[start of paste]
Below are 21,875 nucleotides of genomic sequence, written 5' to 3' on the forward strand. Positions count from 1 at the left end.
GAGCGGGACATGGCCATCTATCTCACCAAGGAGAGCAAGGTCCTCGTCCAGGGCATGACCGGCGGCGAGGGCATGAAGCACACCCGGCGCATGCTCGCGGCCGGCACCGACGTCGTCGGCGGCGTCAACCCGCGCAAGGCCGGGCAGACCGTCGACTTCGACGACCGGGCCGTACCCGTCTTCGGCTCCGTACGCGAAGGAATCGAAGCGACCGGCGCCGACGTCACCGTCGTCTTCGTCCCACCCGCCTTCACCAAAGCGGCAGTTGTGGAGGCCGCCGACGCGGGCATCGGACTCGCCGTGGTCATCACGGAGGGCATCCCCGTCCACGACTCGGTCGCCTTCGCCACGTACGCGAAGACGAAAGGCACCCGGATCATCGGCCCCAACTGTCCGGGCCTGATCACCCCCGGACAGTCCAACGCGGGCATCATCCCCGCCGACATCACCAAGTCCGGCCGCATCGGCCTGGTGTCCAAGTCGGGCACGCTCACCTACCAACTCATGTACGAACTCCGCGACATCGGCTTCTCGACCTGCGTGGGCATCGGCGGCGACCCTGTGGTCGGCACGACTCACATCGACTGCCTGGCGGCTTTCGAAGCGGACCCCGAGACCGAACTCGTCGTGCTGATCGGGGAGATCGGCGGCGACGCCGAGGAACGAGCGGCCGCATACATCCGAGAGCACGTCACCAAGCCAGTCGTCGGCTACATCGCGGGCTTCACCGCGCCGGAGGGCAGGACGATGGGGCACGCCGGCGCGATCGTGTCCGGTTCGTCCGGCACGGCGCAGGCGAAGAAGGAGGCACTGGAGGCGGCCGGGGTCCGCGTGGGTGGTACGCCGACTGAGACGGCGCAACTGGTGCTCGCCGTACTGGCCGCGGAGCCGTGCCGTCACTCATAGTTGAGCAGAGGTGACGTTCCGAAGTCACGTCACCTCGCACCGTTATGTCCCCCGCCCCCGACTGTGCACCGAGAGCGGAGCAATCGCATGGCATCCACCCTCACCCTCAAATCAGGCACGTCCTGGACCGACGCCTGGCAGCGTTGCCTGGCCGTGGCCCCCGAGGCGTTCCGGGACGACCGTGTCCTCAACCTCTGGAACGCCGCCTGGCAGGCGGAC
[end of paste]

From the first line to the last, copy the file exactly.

Below are 21,875 nucleotides of genomic sequence, written 5' to 3' on the forward strand. Positions count from 1 at the left end.
GAGCGGGACATGGCCATCTATCTCACCAAGGAGAGCAAGGTCCTCGTCCAGGGCATGACCGGCGGCGAGGGCATGAAGCACACCCGGCGCATGCTCGCGGCCGGCACCGACGTCGTCGGCGGCGTCAACCCGCGCAAGGCCGGGCAGACCGTCGACTTCGACGACCGGGCCGTACCCGTCTTCGGCTCCGTACGCGAAGGAATCGAAGCGACCGGCGCCGACGTCACCGTCGTCTTCGTCCCACCCGCCTTCACCAAAGCGGCAGTTGTGGAGGCCGCCGACGCGGGCATCGGACTCGCCGTGGTCATCACGGAGGGCATCCCCGTCCACGACTCGGTCGCCTTCGCCACGTACGCGAAGACGAAAGGCACCCGGATCATCGGCCCCAACTGTCCGGGCCTGATCACCCCCGGACAGTCCAACGCGGGCATCATCCCCGCCGACATCACCAAGTCCGGCCGCATCGGCCTGGTGTCCAAGTCGGGCACGCTCACCTACCAACTCATGTACGAACTCCGCGACATCGGCTTCTCGACCTGCGTGGGCATCGGCGGCGACCCTGTGGTCGGCACGACTCACATCGACTGCCTGGCGGCTTTCGAAGCGGACCCCGAGACCGAACTCGTCGTGCTGATCGGGGAGATCGGCGGCGACGCCGAGGAACGAGCGGCCGCATACATCCGAGAGCACGTCACCAAGCCAGTCGTCGGCTACATCGCGGGCTTCACCGCGCCGGAGGGCAGGACGATGGGGCACGCCGGCGCGATCGTGTCCGGTTCGTCCGGCACGGCGCAGGCGAAGAAGGAGGCACTGGAGGCGGCCGGGGTCCGCGTGGGTGGTACGCCGACTGAGACGGCGCAACTGGTGCTCGCCGTACTGGCCGCGGAGCCGTGCCGTCACTCATAGTTGAGCAGAGGTGACGTTCCGAAGTCACGTCACCTCGCACCGTTATGTCCCCCGCCCCCGACTGTGCACCGAGAGCGGAGCAATCGCATGGCATCCACCCTCACCCTCAAATCAGGCACGTCCTGGACCGACGCCTGGCAGCGTTGCCTGGCCGTGGCCCCCGAGGCGTTCCGGGACGACCGTGTCCTCAACCTCTGGAACGCCGCCTGGCAGGCGGAC